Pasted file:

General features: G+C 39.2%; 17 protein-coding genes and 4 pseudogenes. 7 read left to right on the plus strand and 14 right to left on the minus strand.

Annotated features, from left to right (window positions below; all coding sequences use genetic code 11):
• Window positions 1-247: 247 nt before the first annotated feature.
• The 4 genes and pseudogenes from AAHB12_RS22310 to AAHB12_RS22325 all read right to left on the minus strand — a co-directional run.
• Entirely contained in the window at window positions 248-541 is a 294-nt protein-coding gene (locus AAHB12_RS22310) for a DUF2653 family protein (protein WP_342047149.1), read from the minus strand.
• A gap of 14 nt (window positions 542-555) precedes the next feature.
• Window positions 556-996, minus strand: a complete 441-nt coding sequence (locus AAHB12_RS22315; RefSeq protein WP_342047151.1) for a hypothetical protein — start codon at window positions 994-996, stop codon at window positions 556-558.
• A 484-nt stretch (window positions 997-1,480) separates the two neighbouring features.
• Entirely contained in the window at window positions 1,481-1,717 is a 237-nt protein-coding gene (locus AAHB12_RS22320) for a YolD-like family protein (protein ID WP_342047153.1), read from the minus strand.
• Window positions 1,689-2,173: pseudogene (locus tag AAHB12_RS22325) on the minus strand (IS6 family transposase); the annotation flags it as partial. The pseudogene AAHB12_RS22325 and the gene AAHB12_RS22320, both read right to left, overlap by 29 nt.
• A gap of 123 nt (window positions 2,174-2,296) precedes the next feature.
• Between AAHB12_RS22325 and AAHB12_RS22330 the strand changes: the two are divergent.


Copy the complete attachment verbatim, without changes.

General features: G+C 39.2%; 17 protein-coding genes and 4 pseudogenes. 7 read left to right on the plus strand and 14 right to left on the minus strand.

Annotated features, from left to right (window positions below; all coding sequences use genetic code 11):
• Window positions 1-247: 247 nt before the first annotated feature.
• The 4 genes and pseudogenes from AAHB12_RS22310 to AAHB12_RS22325 all read right to left on the minus strand — a co-directional run.
• Entirely contained in the window at window positions 248-541 is a 294-nt protein-coding gene (locus AAHB12_RS22310) for a DUF2653 family protein (protein WP_342047149.1), read from the minus strand.
• A gap of 14 nt (window positions 542-555) precedes the next feature.
• Window positions 556-996, minus strand: a complete 441-nt coding sequence (locus AAHB12_RS22315; RefSeq protein WP_342047151.1) for a hypothetical protein — start codon at window positions 994-996, stop codon at window positions 556-558.
• A 484-nt stretch (window positions 997-1,480) separates the two neighbouring features.
• Entirely contained in the window at window positions 1,481-1,717 is a 237-nt protein-coding gene (locus AAHB12_RS22320) for a YolD-like family protein (protein ID WP_342047153.1), read from the minus strand.
• Window positions 1,689-2,173: pseudogene (locus tag AAHB12_RS22325) on the minus strand (IS6 family transposase); the annotation flags it as partial. The pseudogene AAHB12_RS22325 and the gene AAHB12_RS22320, both read right to left, overlap by 29 nt.
• A gap of 123 nt (window positions 2,174-2,296) precedes the next feature.
• Between AAHB12_RS22325 and AAHB12_RS22330 the strand changes: the two are divergent.